Hunting ban shamefully defeated in Northern Ireland Assembly

Horses and hunting hounds (Photo: Wikimedia Commons)

This week, a proposed ban on hunting with dogs was shamefully defeated in the Northern Ireland Assembly at Stormont buildings. As we reach the end of 2021, the practice of animals being torn apart by dogs for “entertainment” should be banished into history, but yet again the Establishment fails to take animal cruelty seriously.

This is despite the fact that polls have shown the vast majority of people in Northern Ireland are opposed to hunting and that the Ulster Society for the Protection of Animals (USPCA) is backing the bill.

This is another fine example of politicians in the Northern Ireland Assembly being far removed from the people they are supposed to represent. When the bill was put to the vote, the Alliance Party, the nationalist SDLP, the unionist UUP, the Greens and broad left PBP backed it. Sinn Fein, the hardline unionist TUV and some Democratic Unionist Party Members of the Legislative Assembly (MLAs) lined up to oppose it.

Sinn Fein talking out of both sides of their mouth

In a letter to the Irish Council Against Blood Sports in February 2020, Sinn Fein President Mary Lou McDonald said: “Sinn Fein is opposed to foxhunting and we will vote in favour of a ban at the next opportunity.” 

Why then did Sinn Fein MLA’s in Stormont vote against a ban at this critical moment? Why did Sinn Fein MLA Declan McAleer say while opposing the bill that “Sinn Fein do not agree with a ban on hunting”?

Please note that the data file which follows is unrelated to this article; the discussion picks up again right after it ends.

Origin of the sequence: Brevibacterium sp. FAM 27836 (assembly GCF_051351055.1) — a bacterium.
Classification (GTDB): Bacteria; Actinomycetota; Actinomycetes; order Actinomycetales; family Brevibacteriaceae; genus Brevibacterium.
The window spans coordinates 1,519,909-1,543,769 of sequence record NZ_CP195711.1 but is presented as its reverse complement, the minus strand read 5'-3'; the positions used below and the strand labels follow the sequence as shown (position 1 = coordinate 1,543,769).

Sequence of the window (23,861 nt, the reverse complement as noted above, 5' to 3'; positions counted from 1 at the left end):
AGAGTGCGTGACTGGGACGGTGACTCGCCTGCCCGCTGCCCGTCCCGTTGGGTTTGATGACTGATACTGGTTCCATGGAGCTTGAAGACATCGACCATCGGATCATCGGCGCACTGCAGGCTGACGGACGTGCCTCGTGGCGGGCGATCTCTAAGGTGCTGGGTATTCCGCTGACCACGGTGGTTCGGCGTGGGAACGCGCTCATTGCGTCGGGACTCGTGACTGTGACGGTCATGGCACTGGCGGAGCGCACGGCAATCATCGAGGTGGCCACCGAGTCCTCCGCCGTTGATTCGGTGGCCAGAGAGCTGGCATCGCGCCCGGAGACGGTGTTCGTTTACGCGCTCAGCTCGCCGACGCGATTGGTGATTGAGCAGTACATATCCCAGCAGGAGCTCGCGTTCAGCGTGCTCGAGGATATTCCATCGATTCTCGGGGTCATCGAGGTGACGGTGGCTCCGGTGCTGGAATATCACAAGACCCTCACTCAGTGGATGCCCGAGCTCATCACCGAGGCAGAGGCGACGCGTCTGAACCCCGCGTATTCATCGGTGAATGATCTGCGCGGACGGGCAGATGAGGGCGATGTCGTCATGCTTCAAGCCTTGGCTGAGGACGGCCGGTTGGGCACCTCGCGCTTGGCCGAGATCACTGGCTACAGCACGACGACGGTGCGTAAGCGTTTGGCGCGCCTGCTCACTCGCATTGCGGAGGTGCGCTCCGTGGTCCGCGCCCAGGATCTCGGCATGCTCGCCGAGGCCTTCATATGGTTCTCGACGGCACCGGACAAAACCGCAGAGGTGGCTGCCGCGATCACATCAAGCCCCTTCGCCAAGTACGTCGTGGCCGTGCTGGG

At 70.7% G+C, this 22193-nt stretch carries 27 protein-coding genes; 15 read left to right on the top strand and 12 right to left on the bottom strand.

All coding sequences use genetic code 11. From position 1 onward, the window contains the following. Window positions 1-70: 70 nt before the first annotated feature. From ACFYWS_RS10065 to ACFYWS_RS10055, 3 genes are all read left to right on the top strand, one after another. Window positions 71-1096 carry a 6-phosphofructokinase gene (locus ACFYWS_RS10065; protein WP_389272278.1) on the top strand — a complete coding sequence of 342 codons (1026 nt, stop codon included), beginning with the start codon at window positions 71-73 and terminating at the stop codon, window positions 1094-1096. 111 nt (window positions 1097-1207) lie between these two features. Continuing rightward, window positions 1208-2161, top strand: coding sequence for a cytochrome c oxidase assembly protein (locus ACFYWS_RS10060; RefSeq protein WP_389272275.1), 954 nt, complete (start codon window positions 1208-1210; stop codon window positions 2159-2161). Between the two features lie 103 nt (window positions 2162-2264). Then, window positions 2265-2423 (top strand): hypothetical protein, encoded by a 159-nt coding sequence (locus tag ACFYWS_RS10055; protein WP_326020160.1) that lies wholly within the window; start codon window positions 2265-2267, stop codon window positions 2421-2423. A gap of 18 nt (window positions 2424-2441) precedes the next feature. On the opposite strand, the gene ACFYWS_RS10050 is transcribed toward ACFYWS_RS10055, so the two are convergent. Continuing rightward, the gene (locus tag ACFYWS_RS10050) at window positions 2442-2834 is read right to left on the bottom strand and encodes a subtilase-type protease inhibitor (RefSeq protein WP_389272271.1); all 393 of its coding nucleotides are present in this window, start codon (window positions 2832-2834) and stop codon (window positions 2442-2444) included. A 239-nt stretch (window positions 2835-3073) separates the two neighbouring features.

The lack of consistency from Sinn Fein in relation to animal rights is not new. In the South of Ireland, a bill is set to be brought before the Dáil [Irish parliament] to ban hare coursing next year. The barbaric practice of terrorising hares is illegal in all but three EU countries, and 77% of the population support a ban. However, the last time the issue was voted on Sinn Fein voted against it, and they have still refused to change their position on the issue. Hare coursing was due to be debated at the party’s recent Ard Fheis [conference], but the discussion was postponed.

If Sinn Fein is serious about animal rights they must vote in favour of the bill to ban hare coursing in the Dáil, just as they should have voted in favour of a ban on hunting in Stormont. If they are serious about supporting rural communities then they can use the power they hold in the NI Assembly to create decent jobs in country areas.

 

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